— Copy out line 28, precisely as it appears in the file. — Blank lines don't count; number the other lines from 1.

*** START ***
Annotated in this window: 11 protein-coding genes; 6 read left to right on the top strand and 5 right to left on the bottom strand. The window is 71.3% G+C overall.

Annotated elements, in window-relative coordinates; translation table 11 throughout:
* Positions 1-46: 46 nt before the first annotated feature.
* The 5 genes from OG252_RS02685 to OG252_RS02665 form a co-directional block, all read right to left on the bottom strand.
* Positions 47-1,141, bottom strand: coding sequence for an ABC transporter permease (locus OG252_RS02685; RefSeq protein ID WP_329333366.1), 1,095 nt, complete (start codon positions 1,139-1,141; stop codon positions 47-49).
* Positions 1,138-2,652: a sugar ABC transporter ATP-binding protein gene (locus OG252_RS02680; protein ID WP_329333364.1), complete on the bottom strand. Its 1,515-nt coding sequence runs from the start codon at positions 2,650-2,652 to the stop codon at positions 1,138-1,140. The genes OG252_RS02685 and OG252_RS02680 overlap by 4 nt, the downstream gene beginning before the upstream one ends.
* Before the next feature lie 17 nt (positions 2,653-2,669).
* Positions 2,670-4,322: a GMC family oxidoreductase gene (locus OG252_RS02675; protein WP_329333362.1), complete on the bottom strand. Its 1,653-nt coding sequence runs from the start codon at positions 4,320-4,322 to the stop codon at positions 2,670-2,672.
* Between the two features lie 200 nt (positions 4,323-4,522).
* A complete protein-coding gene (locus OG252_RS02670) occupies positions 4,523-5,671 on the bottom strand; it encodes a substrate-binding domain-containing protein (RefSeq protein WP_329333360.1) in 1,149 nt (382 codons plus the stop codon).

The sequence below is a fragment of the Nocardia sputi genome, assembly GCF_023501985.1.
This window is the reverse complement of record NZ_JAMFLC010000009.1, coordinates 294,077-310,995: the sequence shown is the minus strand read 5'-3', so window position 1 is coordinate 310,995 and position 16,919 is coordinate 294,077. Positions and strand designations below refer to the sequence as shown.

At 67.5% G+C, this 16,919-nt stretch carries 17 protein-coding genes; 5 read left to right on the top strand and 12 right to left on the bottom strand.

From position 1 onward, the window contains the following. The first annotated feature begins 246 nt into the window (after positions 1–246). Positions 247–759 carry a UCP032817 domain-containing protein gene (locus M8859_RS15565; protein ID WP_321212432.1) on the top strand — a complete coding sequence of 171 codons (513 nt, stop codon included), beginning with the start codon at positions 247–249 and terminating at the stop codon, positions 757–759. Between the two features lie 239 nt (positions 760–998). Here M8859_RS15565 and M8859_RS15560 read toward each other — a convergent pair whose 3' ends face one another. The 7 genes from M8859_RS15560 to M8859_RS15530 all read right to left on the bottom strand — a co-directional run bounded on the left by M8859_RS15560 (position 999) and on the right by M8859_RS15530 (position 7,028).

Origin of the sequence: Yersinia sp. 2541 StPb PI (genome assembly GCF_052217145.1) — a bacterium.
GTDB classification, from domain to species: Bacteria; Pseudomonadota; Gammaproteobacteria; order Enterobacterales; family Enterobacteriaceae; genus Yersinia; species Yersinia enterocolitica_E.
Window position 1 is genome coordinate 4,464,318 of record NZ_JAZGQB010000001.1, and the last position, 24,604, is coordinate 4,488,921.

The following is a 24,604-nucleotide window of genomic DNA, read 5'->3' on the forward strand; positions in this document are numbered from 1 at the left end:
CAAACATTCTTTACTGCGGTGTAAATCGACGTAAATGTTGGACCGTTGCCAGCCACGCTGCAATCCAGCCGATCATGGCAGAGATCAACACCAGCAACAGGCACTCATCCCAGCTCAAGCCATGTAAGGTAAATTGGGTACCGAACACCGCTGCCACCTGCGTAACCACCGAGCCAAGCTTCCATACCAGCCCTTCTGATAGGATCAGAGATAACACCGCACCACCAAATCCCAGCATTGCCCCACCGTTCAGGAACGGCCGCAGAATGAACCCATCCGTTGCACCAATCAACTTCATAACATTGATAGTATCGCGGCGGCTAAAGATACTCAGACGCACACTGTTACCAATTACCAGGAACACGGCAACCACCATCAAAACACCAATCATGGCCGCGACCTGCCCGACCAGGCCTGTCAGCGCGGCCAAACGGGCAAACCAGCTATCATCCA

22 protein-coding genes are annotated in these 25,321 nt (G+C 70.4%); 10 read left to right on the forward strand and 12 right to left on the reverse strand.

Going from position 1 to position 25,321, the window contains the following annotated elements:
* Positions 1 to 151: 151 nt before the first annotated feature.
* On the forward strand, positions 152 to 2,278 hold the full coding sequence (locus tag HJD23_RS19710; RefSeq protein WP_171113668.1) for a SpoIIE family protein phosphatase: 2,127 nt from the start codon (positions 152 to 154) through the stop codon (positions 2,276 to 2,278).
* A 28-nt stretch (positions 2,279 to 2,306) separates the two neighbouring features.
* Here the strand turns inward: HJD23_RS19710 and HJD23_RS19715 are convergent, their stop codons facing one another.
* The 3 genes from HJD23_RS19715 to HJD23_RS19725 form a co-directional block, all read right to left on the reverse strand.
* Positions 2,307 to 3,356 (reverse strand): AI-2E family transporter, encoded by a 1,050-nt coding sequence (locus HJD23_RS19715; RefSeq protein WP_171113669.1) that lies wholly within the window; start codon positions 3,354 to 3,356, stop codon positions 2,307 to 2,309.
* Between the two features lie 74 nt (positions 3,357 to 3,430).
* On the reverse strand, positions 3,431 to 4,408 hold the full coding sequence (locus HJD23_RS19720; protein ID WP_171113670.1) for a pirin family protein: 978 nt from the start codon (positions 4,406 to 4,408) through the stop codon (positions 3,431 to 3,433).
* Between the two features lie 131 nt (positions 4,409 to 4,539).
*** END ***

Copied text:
* Between the two features lie 74 nt (positions 3,357 to 3,430).